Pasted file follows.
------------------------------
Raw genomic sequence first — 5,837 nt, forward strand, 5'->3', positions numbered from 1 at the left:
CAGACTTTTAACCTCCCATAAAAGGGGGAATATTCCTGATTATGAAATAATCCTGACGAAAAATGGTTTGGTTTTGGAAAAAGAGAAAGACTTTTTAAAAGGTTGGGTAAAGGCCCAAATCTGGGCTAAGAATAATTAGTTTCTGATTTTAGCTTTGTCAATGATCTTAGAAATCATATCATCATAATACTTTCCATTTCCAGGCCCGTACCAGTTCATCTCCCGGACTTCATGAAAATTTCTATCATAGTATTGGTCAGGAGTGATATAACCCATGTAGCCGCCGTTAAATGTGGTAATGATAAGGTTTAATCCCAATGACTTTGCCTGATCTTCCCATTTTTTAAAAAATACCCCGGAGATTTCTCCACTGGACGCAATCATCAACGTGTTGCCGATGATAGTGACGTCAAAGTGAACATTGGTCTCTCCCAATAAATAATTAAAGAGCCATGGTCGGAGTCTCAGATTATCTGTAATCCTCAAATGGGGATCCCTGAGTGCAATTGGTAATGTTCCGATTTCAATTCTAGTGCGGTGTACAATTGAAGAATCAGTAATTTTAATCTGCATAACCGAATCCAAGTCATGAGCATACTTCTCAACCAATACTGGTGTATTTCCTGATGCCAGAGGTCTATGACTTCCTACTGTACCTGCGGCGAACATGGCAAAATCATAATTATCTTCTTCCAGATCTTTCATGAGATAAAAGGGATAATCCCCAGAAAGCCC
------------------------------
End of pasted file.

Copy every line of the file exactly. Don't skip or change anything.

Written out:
Raw genomic sequence first — 5,837 nt, forward strand, 5'->3', positions numbered from 1 at the left:
CAGACTTTTAACCTCCCATAAAAGGGGGAATATTCCTGATTATGAAATAATCCTGACGAAAAATGGTTTGGTTTTGGAAAAAGAGAAAGACTTTTTAAAAGGTTGGGTAAAGGCCCAAATCTGGGCTAAGAATAATTAGTTTCTGATTTTAGCTTTGTCAATGATCTTAGAAATCATATCATCATAATACTTTCCATTTCCAGGCCCGTACCAGTTCATCTCCCGGACTTCATGAAAATTTCTATCATAGTATTGGTCAGGAGTGATATAACCCATGTAGCCGCCGTTAAATGTGGTAATGATAAGGTTTAATCCCAATGACTTTGCCTGATCTTCCCATTTTTTAAAAAATACCCCGGAGATTTCTCCACTGGACGCAATCATCAACGTGTTGCCGATGATAGTGACGTCAAAGTGAACATTGGTCTCTCCCAATAAATAATTAAAGAGCCATGGTCGGAGTCTCAGATTATCTGTAATCCTCAAATGGGGATCCCTGAGTGCAATTGGTAATGTTCCGATTTCAATTCTAGTGCGGTGTACAATTGAAGAATCAGTAATTTTAATCTGCATAACCGAATCCAAGTCATGAGCATACTTCTCAACCAATACTGGTGTATTTCCTGATGCCAGAGGTCTATGACTTCCTACTGTACCTGCGGCGAACATGGCAAAATCATAATTATCTTCTTCCAGATCTTTCATGAGATAAAAGGGATAATCCCCAGAAAGCCC